Both of the featured ways of choosing your future have their logic: a test that grades your aptitude and the observance of those around you (who ostensibly love you and wish you to succeed). But they omit the vivifying catalyst: human choice. It is that choice that gives impetus but also allows us to change or leave that choice behind. Our careers (outside of the religious life) are what we do, not who we are.

Indeed, it is that problem of choice, placed in the hands of flawed humanity, that informs how these respective societies construct themselves. Humans cannot be trusted to do the right thing and hence if choice is removed or controlled and “good government” is given free reign, all will be well. Divergent, a world of five factions, does this by allowing the semi-monastic “Abnegation” faction, the selfless, to rule (although we soon find out that our brains, the “Erudites” have had just about enough of that, thank you very much, and have enlisted the military faction, “Dauntless,” in a coup. Remember – this is about the future, not the present, right?). The Giver has taken our emotions by medicating us daily (we saw this in Equilibrium many years ago, before Christian Bale was Bruce Wayne, or Moses, for that matter, but when Sean Bean was still getting regularly killed in movies).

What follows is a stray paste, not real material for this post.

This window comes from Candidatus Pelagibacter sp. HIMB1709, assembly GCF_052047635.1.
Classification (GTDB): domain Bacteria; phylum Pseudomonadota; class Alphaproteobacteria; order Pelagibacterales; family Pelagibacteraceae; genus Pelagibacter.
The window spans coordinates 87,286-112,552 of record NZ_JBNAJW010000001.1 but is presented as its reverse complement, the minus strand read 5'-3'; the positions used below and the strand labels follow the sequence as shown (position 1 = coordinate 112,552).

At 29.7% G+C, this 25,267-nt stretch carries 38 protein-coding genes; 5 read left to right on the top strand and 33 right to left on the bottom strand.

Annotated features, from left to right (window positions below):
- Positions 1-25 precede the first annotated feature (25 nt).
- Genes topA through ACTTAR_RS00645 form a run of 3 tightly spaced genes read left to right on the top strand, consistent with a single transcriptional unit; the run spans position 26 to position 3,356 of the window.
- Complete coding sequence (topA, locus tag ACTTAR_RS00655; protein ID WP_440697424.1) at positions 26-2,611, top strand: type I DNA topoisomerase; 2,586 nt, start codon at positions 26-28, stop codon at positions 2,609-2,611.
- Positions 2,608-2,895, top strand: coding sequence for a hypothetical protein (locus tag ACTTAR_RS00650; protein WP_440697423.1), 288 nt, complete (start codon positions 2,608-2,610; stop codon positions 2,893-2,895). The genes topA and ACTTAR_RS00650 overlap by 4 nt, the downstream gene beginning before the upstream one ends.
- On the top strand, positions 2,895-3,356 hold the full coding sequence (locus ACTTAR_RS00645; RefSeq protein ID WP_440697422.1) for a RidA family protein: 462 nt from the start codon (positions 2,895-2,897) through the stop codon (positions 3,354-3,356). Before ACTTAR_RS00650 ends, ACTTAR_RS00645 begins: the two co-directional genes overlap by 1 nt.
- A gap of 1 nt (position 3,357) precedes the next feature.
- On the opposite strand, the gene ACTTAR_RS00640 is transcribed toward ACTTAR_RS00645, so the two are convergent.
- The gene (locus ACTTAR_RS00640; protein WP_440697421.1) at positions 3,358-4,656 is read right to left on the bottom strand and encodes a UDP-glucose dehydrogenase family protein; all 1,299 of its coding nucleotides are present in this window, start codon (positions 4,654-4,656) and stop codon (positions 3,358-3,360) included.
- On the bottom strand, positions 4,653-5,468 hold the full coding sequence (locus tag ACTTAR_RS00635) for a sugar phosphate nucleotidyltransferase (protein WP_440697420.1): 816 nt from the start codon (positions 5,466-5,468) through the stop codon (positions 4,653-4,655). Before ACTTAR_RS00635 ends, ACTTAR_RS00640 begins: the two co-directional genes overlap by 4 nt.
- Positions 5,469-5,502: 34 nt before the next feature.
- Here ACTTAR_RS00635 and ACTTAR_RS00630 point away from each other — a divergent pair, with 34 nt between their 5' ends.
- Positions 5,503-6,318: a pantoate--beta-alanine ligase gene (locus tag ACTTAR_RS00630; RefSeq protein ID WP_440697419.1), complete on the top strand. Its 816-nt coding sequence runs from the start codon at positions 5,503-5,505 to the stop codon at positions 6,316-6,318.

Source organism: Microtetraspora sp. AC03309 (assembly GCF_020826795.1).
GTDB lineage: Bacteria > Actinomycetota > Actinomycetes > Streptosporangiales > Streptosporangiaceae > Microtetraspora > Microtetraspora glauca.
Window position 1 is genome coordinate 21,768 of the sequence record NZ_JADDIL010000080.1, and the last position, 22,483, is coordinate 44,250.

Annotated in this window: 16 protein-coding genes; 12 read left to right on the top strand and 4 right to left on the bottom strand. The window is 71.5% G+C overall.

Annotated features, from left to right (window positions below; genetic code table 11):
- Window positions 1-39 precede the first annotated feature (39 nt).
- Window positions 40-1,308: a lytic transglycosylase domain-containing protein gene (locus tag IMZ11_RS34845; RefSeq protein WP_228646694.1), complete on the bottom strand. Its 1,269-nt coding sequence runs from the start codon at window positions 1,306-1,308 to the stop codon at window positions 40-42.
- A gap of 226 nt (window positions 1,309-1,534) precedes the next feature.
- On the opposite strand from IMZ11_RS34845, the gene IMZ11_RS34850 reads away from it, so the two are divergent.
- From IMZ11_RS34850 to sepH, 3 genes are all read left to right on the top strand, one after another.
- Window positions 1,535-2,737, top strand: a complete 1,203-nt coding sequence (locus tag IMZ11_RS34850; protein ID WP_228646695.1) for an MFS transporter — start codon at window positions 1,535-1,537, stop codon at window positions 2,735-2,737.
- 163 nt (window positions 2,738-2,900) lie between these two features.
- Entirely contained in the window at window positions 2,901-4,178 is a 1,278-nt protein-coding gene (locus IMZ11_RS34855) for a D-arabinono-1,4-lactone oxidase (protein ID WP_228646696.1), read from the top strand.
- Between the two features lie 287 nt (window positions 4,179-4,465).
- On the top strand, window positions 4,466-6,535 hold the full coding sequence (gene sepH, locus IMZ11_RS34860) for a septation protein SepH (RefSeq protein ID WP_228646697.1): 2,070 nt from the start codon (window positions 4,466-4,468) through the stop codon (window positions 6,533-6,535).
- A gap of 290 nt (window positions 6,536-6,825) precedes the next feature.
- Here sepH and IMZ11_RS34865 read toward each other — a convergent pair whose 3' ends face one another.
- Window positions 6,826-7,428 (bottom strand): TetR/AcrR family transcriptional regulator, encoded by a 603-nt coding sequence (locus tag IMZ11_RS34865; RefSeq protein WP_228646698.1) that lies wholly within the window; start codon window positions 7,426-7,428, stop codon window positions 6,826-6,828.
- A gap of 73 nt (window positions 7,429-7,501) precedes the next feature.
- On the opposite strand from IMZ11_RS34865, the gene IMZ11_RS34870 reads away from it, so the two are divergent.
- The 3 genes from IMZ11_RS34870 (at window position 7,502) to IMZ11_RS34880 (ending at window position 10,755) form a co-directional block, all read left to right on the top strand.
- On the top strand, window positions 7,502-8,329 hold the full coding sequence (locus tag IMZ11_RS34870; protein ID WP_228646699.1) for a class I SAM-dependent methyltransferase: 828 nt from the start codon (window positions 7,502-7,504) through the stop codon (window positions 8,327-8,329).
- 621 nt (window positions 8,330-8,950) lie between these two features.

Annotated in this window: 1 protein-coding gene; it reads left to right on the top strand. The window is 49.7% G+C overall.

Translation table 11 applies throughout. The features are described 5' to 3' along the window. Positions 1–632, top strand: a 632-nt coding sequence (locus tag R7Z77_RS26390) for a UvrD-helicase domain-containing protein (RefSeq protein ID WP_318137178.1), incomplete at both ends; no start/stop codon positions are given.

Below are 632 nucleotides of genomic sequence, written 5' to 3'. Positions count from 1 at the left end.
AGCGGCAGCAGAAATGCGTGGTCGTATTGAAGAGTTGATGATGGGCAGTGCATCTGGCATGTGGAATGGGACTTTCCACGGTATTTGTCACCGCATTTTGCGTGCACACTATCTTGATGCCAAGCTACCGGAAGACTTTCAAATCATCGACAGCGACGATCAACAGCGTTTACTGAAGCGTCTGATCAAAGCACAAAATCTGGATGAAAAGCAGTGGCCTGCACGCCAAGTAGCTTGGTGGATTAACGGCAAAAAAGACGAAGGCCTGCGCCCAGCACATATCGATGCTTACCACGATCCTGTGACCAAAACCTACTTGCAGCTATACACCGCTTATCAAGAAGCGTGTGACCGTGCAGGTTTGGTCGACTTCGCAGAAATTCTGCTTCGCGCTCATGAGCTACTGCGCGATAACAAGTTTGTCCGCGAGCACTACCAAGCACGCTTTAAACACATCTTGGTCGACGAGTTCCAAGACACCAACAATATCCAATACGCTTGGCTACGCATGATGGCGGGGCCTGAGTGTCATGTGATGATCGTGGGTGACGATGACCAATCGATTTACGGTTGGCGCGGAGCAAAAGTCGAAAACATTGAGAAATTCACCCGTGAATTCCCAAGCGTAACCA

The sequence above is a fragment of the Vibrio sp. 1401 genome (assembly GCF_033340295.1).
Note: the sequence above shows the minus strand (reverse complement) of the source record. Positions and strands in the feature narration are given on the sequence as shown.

As I left the theater I realized that it might indeed be the subtlest strand in these stories, the reality of 24/7 surveillance by our loving masters, that is responsible for the dull dread in the back of our brain that leads us to tell these stories. “So what if they read my email?” is the insouciant penseé of the thoughtless class, too obsessed with sports or other First World preoccupations to think long and hard about the choices that have made our lives. “What’s the worst that could happen?” These films are our clumsy answers.